Treatments for Burning Feet
The most important treatment for burning feet due to neuropathy is to stop any ongoing nerve damage. In some cases treatment of the underlying disease will improve the neuropathy and symptoms. In other situations, like a small fiber neuropathy, where no cause can be identified, the physician will focus on treating the person’s symptoms.
For people with diabetic neuropathy, treatment means keeping blood sugar levels in the normal range. This usually requires dietary changes, oral medications, and often insulin injections.
For people with other forms of neuropathy that cause burning feet, preventing further nerve damage is equally important. Specific conditions and their treatments include:
- Vitamin deficiency. Taking additional vitamin B12 orally or by injection can replace low levels of this nutrient.
Alcoholism. Stopping excessive drinking prevents ongoing nerve damage and allows nerves to heal.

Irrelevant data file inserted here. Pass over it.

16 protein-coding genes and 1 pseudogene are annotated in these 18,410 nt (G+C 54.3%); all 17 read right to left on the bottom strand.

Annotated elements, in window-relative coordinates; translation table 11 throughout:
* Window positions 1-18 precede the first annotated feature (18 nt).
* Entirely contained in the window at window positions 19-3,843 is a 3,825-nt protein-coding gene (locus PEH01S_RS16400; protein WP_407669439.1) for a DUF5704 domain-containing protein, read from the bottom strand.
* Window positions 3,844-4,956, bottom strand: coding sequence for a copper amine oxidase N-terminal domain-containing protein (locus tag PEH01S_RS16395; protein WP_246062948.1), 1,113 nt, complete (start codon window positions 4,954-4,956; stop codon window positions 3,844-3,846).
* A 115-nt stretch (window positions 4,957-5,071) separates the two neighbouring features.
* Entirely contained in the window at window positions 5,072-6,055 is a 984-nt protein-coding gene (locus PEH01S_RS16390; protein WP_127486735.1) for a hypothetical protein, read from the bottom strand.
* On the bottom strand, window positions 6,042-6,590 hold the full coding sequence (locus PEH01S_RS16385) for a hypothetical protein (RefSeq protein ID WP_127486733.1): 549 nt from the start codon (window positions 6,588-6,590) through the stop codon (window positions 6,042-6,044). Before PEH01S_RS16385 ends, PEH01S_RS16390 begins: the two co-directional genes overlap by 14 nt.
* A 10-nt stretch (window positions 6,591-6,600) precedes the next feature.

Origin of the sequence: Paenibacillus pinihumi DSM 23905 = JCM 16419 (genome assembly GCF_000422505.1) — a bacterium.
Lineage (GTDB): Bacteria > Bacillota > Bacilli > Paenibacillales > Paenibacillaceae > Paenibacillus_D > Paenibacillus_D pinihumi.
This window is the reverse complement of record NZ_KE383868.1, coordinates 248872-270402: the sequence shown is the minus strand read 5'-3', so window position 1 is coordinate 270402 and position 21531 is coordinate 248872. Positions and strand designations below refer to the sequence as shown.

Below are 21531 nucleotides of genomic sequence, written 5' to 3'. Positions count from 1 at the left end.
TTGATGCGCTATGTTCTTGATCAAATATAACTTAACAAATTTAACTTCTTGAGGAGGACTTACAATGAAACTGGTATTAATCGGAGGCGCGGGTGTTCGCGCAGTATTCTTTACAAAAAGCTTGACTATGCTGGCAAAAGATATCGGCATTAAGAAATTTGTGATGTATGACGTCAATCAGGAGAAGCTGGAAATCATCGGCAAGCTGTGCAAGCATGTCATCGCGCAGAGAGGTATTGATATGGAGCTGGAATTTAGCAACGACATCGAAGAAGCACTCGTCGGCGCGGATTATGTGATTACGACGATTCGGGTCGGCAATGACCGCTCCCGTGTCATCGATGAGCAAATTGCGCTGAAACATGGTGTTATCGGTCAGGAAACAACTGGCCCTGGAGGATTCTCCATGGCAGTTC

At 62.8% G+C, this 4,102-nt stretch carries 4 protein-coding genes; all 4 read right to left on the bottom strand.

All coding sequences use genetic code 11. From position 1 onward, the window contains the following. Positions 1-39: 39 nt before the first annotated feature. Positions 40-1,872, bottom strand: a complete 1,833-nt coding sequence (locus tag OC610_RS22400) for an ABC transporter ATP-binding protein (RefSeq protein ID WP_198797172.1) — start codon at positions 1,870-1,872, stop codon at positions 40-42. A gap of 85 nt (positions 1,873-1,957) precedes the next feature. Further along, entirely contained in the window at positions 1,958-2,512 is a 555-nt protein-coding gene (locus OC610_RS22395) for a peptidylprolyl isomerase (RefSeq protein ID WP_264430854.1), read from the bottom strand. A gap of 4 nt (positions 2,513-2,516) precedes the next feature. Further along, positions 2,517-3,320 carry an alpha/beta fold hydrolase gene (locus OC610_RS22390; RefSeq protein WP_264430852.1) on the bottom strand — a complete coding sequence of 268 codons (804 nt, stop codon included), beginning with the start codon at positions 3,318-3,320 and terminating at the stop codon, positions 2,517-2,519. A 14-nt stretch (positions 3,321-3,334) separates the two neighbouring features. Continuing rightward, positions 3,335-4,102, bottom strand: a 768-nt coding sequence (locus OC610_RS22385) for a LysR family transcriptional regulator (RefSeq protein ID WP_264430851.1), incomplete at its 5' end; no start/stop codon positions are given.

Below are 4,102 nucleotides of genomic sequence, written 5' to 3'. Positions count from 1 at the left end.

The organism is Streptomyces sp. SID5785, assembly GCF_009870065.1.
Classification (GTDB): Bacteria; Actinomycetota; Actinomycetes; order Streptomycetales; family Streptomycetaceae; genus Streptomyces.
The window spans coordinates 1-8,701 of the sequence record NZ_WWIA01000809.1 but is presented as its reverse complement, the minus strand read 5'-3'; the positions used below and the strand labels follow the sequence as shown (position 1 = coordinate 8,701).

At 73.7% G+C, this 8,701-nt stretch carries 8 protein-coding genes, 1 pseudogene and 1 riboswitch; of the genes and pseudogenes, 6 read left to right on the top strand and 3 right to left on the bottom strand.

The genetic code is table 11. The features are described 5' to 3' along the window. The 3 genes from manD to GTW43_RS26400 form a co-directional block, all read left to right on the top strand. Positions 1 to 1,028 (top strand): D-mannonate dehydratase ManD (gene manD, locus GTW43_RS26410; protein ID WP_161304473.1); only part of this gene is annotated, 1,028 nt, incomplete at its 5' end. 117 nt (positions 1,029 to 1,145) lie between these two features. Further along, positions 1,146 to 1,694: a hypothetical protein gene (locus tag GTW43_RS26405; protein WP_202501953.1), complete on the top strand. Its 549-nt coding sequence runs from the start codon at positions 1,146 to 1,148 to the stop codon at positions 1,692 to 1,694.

- Chronic kidney disease. Dialysis may be necessary to eliminate toxins causing neuropathy and burning feet symptoms.
Hypothyroidism. Taking oral thyroid hormone raises low thyroid levels, often reversing neuropathy as well as burning feet symptoms.
Burning feet treatments include treating the pain and abnormal sensations created by neuropathy. Some commonly prescribed medications for burning feet include:
Other pain medications may be necessary to reduce the severe discomfort some people experience from burning feet. Over-the-counter medicines like Advil, Aleve, Motrin IB, and Tylenol control pain in many people with burning feet. Prescription pain relievers like tramadol (Ultram) or low-dose opiates (narcotics) may be necessary for severe pain.
For burning feet caused by athlete's foot, antifungal drugs can cure the fungal infection and relieve burning feet symptoms. Over-the-counter medicines like terbinafine (Lamisil AT) or miconazole (Micatin) should be used first. Prescription antifungals like naftifine (Naftin), itraconazole (Sporanox), and fluconazole (Diflucan) are also available.